How to Pick Out Your First Pair of Climbing Shoes

How to Pick Out Your First Pair of Climbing Shoes

Have you finally had enough of climbing in ill-fitting rental shoes while hearing all of your climber friends tell you how much better your climbing will feel and be in your own pair of climbing shoes? It's time! You're ready to bite the bullet and get a good pair of climbing shoes. However, like all climbing gear, a pair of climbing shoes is an expensive and substantial investment. With so many brands, styles, and options available - how do you know you're choosing the right pair?

The Basics

Here are the basics of climbing shoes: shoe types, fit, and life.

Shoe types

There's more than one type of climbing shoe? Yep.


With no downturn in the toe, neutral shoes are the most comfortable style of climbing shoe and are designed for sustained comfort while providing a thicker rubber sole for support. They are the go-to beginner shoe but are a step up from rental shoes. These won't be as useful on more challenging and steeper climbs, but don't worry; they'll get the job done!


These shoes have a slightly downturned shape giving you an edge on technical routes with precise footwork. The downturned position allows the climber to "grab" the rock with their toes a bit easier than the flat position of a neutral shoe. The rubber on most moderate shoes is generally stickier and thinner than the rubber on neutral shoes for increased precision.


These shoes are more downturned than moderate shoes, further increasing the strength and power the climber can derive from their foot positioning. These shoes are not ones you'll want to wear all day as they can be uncomfortable due to their aggressive (almost banana-like) shape. They are excellent shoes for steep, overhung climbs with small foot holds.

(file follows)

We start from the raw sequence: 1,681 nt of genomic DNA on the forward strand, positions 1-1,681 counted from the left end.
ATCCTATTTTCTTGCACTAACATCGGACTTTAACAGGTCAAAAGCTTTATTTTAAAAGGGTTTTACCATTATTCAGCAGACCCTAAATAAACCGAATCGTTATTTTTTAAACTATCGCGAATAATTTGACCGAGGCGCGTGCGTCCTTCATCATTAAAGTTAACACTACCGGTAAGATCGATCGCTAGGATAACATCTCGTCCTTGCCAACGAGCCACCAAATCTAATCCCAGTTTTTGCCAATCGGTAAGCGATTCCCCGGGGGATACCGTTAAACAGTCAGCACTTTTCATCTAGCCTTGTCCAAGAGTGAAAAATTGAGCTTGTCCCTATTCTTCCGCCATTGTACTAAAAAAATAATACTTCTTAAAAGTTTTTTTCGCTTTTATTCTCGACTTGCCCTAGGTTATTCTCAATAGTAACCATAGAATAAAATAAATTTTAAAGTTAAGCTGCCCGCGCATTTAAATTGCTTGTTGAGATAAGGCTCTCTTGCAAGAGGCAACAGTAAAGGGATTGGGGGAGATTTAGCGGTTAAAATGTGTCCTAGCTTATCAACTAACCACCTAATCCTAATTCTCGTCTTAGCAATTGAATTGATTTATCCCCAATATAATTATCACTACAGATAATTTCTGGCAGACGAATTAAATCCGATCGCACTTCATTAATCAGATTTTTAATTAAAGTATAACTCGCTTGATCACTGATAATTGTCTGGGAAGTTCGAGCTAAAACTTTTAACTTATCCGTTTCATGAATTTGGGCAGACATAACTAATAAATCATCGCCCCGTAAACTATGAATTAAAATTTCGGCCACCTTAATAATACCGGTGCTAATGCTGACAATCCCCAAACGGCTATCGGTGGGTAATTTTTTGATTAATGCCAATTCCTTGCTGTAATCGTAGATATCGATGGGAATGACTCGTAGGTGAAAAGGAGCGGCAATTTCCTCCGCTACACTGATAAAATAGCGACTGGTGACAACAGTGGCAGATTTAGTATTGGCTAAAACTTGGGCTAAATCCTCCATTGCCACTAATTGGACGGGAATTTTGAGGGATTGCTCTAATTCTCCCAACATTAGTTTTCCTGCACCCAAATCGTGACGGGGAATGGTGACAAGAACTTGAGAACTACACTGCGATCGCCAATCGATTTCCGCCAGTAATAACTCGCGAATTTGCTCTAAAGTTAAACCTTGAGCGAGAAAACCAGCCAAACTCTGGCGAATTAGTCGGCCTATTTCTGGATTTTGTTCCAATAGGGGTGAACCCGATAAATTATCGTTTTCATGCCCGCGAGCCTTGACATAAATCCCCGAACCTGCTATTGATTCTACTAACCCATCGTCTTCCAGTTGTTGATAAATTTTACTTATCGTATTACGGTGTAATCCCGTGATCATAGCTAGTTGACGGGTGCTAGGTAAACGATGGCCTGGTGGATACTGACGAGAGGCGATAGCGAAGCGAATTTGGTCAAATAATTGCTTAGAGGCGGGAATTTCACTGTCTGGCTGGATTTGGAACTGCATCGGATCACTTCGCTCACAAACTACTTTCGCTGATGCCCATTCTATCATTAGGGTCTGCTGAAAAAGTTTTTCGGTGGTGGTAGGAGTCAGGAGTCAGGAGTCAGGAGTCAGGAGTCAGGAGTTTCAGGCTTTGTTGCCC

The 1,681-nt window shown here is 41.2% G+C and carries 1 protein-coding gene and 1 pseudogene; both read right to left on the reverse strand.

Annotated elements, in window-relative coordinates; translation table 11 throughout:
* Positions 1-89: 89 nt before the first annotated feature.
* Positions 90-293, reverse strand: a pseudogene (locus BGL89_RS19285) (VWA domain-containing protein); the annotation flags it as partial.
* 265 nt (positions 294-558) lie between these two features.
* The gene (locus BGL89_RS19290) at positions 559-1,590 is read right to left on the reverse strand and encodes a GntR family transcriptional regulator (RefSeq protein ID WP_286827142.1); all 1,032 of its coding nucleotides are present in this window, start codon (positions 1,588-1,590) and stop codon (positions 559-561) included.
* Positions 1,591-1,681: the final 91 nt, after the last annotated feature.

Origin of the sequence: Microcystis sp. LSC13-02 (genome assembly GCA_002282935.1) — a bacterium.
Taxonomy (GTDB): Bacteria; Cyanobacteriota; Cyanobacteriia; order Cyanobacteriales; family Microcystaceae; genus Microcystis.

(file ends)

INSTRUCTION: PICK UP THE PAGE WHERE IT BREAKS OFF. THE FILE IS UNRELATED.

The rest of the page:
**While we include aggressive shoes so that you are aware of the difference, we encourage you to start with a neutral or moderate shoe (depending on how quickly you are progressing) as your first pair!

Shoe Fit

How do I know what's the right size? Great Question!

Comfort Sizing

Sizing for comfort is your best bet with your first climbing shoe. Neutral shoes will be the most comfortable, while aggressive shoes will feel the most uncomfortable. When you try on a pair of neutral or moderate shoes, start with your street shoe size. If your toe touches the end of the shoe - that is normal! You want them to fit snuggly for best performance. If they are loose/your toes have room, try going down .5 a size to 1 full size. On the other hand, if your toes painfully curl at the end of the shoe, size up!

Performance and Sizing/Downsizing

Sizing for performance is more applicable when purchasing a pair of moderate or aggressive shoes. With the more downturned shoes, you are looking to enhance precision. Many professional and elite climbers will size down (aka 'downsizing') from their street shoe size by 1-3 sizes, so they have the snuggest fit possible. That subsequently allows them to feel their foot placement on each hold much better than in a looser shoe.

Keep in mind that each climbing shoe brand will feel and fit slightly differently, even if the shoes are the same size across brands. Your best bet is to go to a local outdoor gear shop or climbing gym to try the shoes on in person! Don't be afraid to ask your employees for help as well - most employees at outdoor stores or climbing gyms are experts at helping you size your climbing shoes!

Shoe Life

So, how long will my investment last? It depends.

Technique, Climbing Frequency, and Shoe Type

Technique and climbing frequency will contribute to the overall wear of the rubber on the shoe. The better your technique, the longer you can prolong the life of the rubber. For example, if you have good footwork, you will not scrape the rubber along the wall with every move, and the shoes will last longer. Additionally, the less frequently you climb, the longer the rubber on the shoes will last. Moderate and aggressive shoes also have thinner rubber on the soles than neutral shoes, which leads to quicker wear. A general rule of thumb is that shoes will last from 6 - 12 months for a climber putting in 3-5 sessions a week.

Best of luck on your climbing shoe search, and cheers to future sends in your new shoes! Let us know what your first pair of climbing shoes is/was in the comments below!

Butora Endeavor Climbing Shoes